In addition to all this, we had a real struggle with an abusive relative. I don’t want to go into detail but I will say that abusers tend to target very empathetic people because these people tend to be very conscientious, generous, compassionate, loving, and forgiving, and work very hard to heal wounded people and broken relationships. By the time they recognize that they are in a toxic relationship, the abuser has sucked away all their emotional, physical, financial, and spiritual resources and strength and they have nothing left to give. At that point, the abuser dumps them and moves on to a new victim.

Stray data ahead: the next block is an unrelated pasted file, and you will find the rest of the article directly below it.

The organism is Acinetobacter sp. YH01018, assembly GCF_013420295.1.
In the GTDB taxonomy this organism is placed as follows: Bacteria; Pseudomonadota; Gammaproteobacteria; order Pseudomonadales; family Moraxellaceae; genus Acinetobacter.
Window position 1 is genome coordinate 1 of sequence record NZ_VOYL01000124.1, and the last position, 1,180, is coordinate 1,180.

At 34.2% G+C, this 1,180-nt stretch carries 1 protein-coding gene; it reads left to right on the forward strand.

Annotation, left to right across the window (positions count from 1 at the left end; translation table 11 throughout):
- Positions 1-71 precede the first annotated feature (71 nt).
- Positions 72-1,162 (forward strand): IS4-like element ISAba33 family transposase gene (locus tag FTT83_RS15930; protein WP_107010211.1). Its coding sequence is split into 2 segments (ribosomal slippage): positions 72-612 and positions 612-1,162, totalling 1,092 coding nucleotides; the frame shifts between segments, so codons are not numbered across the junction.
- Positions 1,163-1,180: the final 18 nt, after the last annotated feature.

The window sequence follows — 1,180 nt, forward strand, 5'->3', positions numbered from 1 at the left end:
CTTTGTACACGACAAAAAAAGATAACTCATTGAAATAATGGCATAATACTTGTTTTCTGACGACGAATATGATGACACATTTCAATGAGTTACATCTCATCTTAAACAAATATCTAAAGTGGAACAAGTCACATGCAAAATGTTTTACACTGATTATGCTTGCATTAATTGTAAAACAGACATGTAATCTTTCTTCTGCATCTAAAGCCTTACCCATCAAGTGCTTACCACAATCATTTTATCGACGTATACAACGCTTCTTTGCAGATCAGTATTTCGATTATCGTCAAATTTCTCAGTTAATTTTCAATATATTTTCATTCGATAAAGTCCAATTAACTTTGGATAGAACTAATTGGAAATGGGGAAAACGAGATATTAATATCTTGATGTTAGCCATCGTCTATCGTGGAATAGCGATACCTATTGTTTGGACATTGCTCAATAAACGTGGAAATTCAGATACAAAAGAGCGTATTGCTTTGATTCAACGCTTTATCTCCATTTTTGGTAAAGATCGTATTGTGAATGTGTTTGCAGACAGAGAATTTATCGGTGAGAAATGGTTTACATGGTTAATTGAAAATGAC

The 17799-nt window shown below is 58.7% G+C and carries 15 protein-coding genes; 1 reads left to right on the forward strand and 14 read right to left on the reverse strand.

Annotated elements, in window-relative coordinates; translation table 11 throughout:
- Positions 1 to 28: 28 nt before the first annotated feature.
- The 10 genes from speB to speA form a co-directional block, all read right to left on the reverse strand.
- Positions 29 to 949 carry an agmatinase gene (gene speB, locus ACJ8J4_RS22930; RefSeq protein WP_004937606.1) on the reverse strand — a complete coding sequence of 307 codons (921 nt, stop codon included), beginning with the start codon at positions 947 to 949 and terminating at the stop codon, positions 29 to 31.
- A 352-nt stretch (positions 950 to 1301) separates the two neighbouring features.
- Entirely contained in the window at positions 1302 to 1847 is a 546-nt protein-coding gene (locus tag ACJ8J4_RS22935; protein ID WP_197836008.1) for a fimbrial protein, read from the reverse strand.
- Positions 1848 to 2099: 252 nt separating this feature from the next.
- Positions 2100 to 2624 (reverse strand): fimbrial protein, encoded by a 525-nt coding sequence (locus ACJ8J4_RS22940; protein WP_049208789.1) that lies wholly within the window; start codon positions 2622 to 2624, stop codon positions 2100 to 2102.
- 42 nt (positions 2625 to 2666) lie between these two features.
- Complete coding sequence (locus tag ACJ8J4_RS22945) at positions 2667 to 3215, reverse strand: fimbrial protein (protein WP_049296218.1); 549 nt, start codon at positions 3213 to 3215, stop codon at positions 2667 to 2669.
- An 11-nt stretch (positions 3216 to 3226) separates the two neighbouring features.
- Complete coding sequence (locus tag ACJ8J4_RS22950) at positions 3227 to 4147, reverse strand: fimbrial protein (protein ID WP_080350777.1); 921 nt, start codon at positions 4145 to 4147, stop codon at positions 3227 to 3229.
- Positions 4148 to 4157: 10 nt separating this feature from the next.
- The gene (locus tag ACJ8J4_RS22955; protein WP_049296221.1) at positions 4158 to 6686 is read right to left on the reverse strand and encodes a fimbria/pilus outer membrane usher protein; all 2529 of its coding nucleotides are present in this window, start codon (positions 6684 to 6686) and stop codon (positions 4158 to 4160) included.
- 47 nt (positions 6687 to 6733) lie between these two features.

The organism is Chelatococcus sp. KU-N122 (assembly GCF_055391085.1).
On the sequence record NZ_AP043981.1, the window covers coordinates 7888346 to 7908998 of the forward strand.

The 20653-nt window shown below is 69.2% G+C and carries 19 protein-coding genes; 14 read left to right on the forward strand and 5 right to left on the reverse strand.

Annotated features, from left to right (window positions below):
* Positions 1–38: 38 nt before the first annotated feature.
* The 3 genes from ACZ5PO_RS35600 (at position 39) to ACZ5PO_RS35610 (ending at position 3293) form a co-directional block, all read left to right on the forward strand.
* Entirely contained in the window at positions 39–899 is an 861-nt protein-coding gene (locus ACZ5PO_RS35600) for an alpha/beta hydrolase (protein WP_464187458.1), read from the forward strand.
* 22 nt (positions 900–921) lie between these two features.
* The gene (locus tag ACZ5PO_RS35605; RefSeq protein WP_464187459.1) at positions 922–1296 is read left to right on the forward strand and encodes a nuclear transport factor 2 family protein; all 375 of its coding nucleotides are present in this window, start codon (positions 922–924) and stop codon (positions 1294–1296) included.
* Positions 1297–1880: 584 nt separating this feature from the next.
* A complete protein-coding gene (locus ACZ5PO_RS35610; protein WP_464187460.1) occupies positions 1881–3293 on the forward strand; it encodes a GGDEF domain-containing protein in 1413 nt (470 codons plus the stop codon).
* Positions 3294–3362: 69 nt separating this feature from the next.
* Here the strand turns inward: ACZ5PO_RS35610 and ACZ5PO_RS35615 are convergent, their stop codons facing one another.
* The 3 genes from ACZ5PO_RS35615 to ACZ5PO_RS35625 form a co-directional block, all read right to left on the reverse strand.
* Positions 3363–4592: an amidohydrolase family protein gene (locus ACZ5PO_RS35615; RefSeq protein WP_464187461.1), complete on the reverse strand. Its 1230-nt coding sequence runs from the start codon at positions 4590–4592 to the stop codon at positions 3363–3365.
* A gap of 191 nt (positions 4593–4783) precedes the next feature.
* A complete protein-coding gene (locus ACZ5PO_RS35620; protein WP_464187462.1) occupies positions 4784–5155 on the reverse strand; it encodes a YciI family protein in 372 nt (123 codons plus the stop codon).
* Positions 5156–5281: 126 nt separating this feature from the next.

Not only that, but abusers do not abuse in a vacuum. Through deceit and manipulation, they deceive and pull in other family members, friends, acquaintances, and bystanders, smearing the reputation of their victims in an attempt to punish and isolate them, forcing people into taking sides, ripping apart relationships. In the process, the victim experiences condemnation from many people who believe and side with the abuser. Both EJ and I come from large families so there are a lot of people to ally with the abusers. I think abusers are like black holes that suck in everything around them, ripping everything apart, and leaving wreckage behind.